Low-cost airline easyJet has lifted profit expectations for its traditionally weaker first half but warned it could be buffeted by volatile exchange rates and oil prices in coming months.
The group said it expected its pre-tax result for the six months to March 31 somewhere between a loss of £5m and profit of £10m.
It offered a glimmer of hope that its performance over the winter period would be in the black. The airline had previously forecast a first half loss of between £10m and £30m. A year ago it posted a £53m loss for the same period.
The airline said the impact of exchange rate movements would boost its bottom line by £20m for the half but result in a £40 million hit in the second half.
Meanwhile it hiked its expectation for revenue per seat growth in the first half but said costs would grow more than previously thought “due to higher levels of de-icing and disruption costs in the second quarter”.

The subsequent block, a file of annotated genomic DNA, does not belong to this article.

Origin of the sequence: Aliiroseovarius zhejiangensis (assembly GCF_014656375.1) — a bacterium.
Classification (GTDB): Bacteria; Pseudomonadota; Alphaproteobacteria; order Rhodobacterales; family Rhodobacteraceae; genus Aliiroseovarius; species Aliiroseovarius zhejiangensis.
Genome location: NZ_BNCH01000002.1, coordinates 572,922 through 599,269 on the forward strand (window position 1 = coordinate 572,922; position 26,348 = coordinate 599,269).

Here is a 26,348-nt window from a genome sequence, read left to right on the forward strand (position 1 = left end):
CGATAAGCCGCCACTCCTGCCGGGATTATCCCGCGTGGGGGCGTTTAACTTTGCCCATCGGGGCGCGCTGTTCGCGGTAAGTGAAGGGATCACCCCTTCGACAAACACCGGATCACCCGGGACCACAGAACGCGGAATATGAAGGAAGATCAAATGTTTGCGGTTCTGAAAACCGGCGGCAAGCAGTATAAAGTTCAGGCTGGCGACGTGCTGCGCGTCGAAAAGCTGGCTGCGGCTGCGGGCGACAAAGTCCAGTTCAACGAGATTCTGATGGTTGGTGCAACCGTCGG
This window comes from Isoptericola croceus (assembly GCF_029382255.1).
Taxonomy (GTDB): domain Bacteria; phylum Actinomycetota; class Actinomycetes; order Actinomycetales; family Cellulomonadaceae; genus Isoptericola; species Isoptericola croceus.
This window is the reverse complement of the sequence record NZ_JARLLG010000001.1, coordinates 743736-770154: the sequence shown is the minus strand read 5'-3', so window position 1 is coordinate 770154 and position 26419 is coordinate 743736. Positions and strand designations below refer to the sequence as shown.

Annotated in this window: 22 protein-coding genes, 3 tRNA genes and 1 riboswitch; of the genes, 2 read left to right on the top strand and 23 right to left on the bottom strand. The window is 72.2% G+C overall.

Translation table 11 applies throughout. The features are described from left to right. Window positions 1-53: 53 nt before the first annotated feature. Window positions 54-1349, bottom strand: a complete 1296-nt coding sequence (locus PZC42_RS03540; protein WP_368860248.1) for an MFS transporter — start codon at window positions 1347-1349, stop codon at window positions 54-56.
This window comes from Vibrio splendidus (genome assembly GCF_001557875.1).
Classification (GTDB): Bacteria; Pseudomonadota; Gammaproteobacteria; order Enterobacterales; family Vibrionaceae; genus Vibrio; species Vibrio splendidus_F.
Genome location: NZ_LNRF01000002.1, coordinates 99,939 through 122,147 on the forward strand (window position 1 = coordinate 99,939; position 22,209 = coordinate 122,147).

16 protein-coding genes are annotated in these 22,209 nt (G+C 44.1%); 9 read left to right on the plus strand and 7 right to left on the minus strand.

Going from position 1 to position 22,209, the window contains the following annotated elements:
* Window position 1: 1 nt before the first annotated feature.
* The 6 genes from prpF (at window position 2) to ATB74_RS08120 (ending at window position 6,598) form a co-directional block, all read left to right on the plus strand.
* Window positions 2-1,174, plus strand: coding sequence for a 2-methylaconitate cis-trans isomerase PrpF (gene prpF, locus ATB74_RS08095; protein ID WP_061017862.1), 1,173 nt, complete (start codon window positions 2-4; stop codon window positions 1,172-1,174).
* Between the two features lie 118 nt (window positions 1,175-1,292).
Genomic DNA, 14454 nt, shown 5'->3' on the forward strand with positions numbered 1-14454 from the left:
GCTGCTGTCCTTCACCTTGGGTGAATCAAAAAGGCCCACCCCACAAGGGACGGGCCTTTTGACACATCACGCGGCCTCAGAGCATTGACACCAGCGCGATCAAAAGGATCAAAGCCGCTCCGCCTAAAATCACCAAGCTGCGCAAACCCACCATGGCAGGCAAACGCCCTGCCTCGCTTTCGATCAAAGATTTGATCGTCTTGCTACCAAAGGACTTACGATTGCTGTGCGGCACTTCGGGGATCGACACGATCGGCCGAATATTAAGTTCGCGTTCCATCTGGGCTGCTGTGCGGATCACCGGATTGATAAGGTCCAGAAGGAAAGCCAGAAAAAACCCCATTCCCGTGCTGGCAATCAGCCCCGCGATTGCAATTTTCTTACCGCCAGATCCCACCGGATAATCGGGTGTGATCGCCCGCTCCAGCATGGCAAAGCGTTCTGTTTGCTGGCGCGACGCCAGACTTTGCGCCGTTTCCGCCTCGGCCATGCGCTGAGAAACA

Chief executive Carolyn McCall said the airline “has performed well in the first half of the year and has continued to deliver its strategy of making travel easy and affordable for passengers”.
“We continue to expect that lower fuel costs will be beneficial for our customers as fares adjust,” she added.
But the airline warned that “further volatility around currency rates and the oil price is likely to continue into the second half”.
This volatility was highlighted when military action in the Middle East today saw the price of a barrel of Brent crude surge close to 60 US dollars, sending easyJet’s shares 5% lower.
Richard Hunter, head of equities at Hargreaves Lansdown stockbrokers, said easyJet “continues to be a compelling proposition for both customers and investors alike, with an improved profit guidance figure providing some solace in the currently volatile environment”.
He added: “Less positively, concerns on the investment case tend to be sector wide rather than stock specific, such as heightening geopolitical concerns, volatile oil price and currency impacts, increased regulatory overhang and airport charges, although there was a slight uptick in cost per seat.”